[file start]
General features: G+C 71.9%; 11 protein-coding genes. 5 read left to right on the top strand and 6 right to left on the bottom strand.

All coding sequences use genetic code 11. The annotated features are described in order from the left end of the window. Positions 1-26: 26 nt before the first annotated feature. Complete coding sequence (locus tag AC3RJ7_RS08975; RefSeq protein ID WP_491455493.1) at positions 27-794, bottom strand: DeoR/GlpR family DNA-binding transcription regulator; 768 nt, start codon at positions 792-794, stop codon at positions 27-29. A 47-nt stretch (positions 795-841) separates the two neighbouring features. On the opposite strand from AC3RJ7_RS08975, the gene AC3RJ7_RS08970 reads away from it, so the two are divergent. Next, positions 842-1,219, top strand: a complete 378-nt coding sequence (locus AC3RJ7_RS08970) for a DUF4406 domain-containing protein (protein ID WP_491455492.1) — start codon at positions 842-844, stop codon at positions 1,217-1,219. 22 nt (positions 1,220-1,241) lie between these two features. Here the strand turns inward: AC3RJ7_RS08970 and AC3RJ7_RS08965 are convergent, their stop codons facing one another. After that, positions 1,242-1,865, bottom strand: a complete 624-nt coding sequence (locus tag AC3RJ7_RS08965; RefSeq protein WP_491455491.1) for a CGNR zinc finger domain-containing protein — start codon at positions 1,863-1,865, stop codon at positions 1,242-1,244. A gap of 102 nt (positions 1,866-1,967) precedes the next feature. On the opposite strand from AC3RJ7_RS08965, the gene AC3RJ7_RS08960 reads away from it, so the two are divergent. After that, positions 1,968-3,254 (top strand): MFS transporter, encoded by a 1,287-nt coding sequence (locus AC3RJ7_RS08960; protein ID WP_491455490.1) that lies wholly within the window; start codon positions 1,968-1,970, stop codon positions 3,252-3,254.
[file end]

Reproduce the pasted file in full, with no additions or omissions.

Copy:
General features: G+C 71.9%; 11 protein-coding genes. 5 read left to right on the top strand and 6 right to left on the bottom strand.

All coding sequences use genetic code 11. The annotated features are described in order from the left end of the window. Positions 1-26: 26 nt before the first annotated feature. Complete coding sequence (locus tag AC3RJ7_RS08975; RefSeq protein ID WP_491455493.1) at positions 27-794, bottom strand: DeoR/GlpR family DNA-binding transcription regulator; 768 nt, start codon at positions 792-794, stop codon at positions 27-29. A 47-nt stretch (positions 795-841) separates the two neighbouring features. On the opposite strand from AC3RJ7_RS08975, the gene AC3RJ7_RS08970 reads away from it, so the two are divergent. Next, positions 842-1,219, top strand: a complete 378-nt coding sequence (locus AC3RJ7_RS08970) for a DUF4406 domain-containing protein (protein ID WP_491455492.1) — start codon at positions 842-844, stop codon at positions 1,217-1,219. 22 nt (positions 1,220-1,241) lie between these two features. Here the strand turns inward: AC3RJ7_RS08970 and AC3RJ7_RS08965 are convergent, their stop codons facing one another. After that, positions 1,242-1,865, bottom strand: a complete 624-nt coding sequence (locus tag AC3RJ7_RS08965; RefSeq protein WP_491455491.1) for a CGNR zinc finger domain-containing protein — start codon at positions 1,863-1,865, stop codon at positions 1,242-1,244. A gap of 102 nt (positions 1,866-1,967) precedes the next feature. On the opposite strand from AC3RJ7_RS08965, the gene AC3RJ7_RS08960 reads away from it, so the two are divergent. After that, positions 1,968-3,254 (top strand): MFS transporter, encoded by a 1,287-nt coding sequence (locus AC3RJ7_RS08960; protein ID WP_491455490.1) that lies wholly within the window; start codon positions 1,968-1,970, stop codon positions 3,252-3,254.